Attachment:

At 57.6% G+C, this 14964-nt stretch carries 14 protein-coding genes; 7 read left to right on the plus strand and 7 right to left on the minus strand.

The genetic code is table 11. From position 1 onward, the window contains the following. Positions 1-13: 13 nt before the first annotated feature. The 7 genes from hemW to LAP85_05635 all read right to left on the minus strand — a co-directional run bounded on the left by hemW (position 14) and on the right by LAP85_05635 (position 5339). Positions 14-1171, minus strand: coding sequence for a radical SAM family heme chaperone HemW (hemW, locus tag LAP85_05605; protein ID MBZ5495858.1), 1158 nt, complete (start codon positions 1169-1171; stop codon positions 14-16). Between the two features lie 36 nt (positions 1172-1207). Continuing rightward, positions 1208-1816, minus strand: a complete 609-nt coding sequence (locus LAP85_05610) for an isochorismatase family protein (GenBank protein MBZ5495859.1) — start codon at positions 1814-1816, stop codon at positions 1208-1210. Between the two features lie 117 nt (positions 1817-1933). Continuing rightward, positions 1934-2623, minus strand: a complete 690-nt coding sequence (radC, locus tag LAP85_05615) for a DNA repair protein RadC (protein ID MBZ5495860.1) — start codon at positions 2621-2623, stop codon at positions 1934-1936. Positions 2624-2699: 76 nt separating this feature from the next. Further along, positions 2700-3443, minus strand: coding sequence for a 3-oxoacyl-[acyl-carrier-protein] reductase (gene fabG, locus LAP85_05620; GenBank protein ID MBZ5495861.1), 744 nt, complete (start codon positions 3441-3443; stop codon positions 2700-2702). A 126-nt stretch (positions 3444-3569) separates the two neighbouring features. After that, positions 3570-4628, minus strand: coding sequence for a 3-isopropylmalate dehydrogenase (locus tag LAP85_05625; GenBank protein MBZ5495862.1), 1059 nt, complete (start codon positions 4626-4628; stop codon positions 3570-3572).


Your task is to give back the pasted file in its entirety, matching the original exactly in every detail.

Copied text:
At 57.6% G+C, this 14964-nt stretch carries 14 protein-coding genes; 7 read left to right on the plus strand and 7 right to left on the minus strand.

The genetic code is table 11. From position 1 onward, the window contains the following. Positions 1-13: 13 nt before the first annotated feature. The 7 genes from hemW to LAP85_05635 all read right to left on the minus strand — a co-directional run bounded on the left by hemW (position 14) and on the right by LAP85_05635 (position 5339). Positions 14-1171, minus strand: coding sequence for a radical SAM family heme chaperone HemW (hemW, locus tag LAP85_05605; protein ID MBZ5495858.1), 1158 nt, complete (start codon positions 1169-1171; stop codon positions 14-16). Between the two features lie 36 nt (positions 1172-1207). Continuing rightward, positions 1208-1816, minus strand: a complete 609-nt coding sequence (locus LAP85_05610) for an isochorismatase family protein (GenBank protein MBZ5495859.1) — start codon at positions 1814-1816, stop codon at positions 1208-1210. Between the two features lie 117 nt (positions 1817-1933). Continuing rightward, positions 1934-2623, minus strand: a complete 690-nt coding sequence (radC, locus tag LAP85_05615) for a DNA repair protein RadC (protein ID MBZ5495860.1) — start codon at positions 2621-2623, stop codon at positions 1934-1936. Positions 2624-2699: 76 nt separating this feature from the next. Further along, positions 2700-3443, minus strand: coding sequence for a 3-oxoacyl-[acyl-carrier-protein] reductase (gene fabG, locus LAP85_05620; GenBank protein ID MBZ5495861.1), 744 nt, complete (start codon positions 3441-3443; stop codon positions 2700-2702). A 126-nt stretch (positions 3444-3569) separates the two neighbouring features. After that, positions 3570-4628, minus strand: coding sequence for a 3-isopropylmalate dehydrogenase (locus tag LAP85_05625; GenBank protein MBZ5495862.1), 1059 nt, complete (start codon positions 4626-4628; stop codon positions 3570-3572).